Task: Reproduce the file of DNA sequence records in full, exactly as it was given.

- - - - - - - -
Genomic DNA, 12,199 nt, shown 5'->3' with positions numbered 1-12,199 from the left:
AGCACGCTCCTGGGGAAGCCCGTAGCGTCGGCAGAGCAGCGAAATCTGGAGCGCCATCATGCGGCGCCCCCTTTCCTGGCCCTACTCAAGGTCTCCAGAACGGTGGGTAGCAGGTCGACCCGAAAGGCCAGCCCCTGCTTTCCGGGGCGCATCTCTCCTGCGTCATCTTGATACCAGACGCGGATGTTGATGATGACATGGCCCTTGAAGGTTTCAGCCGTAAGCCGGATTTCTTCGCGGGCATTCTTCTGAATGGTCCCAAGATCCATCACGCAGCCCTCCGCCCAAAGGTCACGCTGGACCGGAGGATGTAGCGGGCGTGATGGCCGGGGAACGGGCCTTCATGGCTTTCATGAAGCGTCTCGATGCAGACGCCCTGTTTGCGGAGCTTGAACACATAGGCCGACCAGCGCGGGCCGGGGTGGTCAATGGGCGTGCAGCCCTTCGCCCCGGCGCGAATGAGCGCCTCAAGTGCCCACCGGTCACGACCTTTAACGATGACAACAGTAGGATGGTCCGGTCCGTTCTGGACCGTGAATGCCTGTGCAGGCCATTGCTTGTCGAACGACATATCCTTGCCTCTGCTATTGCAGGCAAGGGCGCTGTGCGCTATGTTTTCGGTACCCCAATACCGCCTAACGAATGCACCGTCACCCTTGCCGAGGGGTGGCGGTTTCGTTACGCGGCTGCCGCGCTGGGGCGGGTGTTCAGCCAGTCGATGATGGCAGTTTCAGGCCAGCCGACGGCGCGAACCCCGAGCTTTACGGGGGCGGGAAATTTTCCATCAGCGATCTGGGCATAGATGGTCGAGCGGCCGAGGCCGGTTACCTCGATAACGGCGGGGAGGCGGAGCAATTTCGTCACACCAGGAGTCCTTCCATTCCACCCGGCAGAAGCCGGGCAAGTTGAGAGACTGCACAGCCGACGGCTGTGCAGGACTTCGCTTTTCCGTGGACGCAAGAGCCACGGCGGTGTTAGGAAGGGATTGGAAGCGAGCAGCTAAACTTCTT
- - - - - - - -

Genomic DNA, 12,199 nt, shown 5'->3' with positions numbered 1-12,199 from the left:
AGCACGCTCCTGGGGAAGCCCGTAGCGTCGGCAGAGCAGCGAAATCTGGAGCGCCATCATGCGGCGCCCCCTTTCCTGGCCCTACTCAAGGTCTCCAGAACGGTGGGTAGCAGGTCGACCCGAAAGGCCAGCCCCTGCTTTCCGGGGCGCATCTCTCCTGCGTCATCTTGATACCAGACGCGGATGTTGATGATGACATGGCCCTTGAAGGTTTCAGCCGTAAGCCGGATTTCTTCGCGGGCATTCTTCTGAATGGTCCCAAGATCCATCACGCAGCCCTCCGCCCAAAGGTCACGCTGGACCGGAGGATGTAGCGGGCGTGATGGCCGGGGAACGGGCCTTCATGGCTTTCATGAAGCGTCTCGATGCAGACGCCCTGTTTGCGGAGCTTGAACACATAGGCCGACCAGCGCGGGCCGGGGTGGTCAATGGGCGTGCAGCCCTTCGCCCCGGCGCGAATGAGCGCCTCAAGTGCCCACCGGTCACGACCTTTAACGATGACAACAGTAGGATGGTCCGGTCCGTTCTGGACCGTGAATGCCTGTGCAGGCCATTGCTTGTCGAACGACATATCCTTGCCTCTGCTATTGCAGGCAAGGGCGCTGTGCGCTATGTTTTCGGTACCCCAATACCGCCTAACGAATGCACCGTCACCCTTGCCGAGGGGTGGCGGTTTCGTTACGCGGCTGCCGCGCTGGGGCGGGTGTTCAGCCAGTCGATGATGGCAGTTTCAGGCCAGCCGACGGCGCGAACCCCGAGCTTTACGGGGGCGGGAAATTTTCCATCAGCGATCTGGGCATAGATGGTCGAGCGGCCGAGGCCGGTTACCTCGATAACGGCGGGGAGGCGGAGCAATTTCGTCACACCAGGAGTCCTTCCATTCCACCCGGCAGAAGCCGGGCAAGTTGAGAGACTGCACAGCCGACGGCTGTGCAGGACTTCGCTTTTCCGTGGACGCAAGAGCCACGGCGGTGTTAGGAAGGGATTGGAAGCGAGCAGCTAAACTTCTT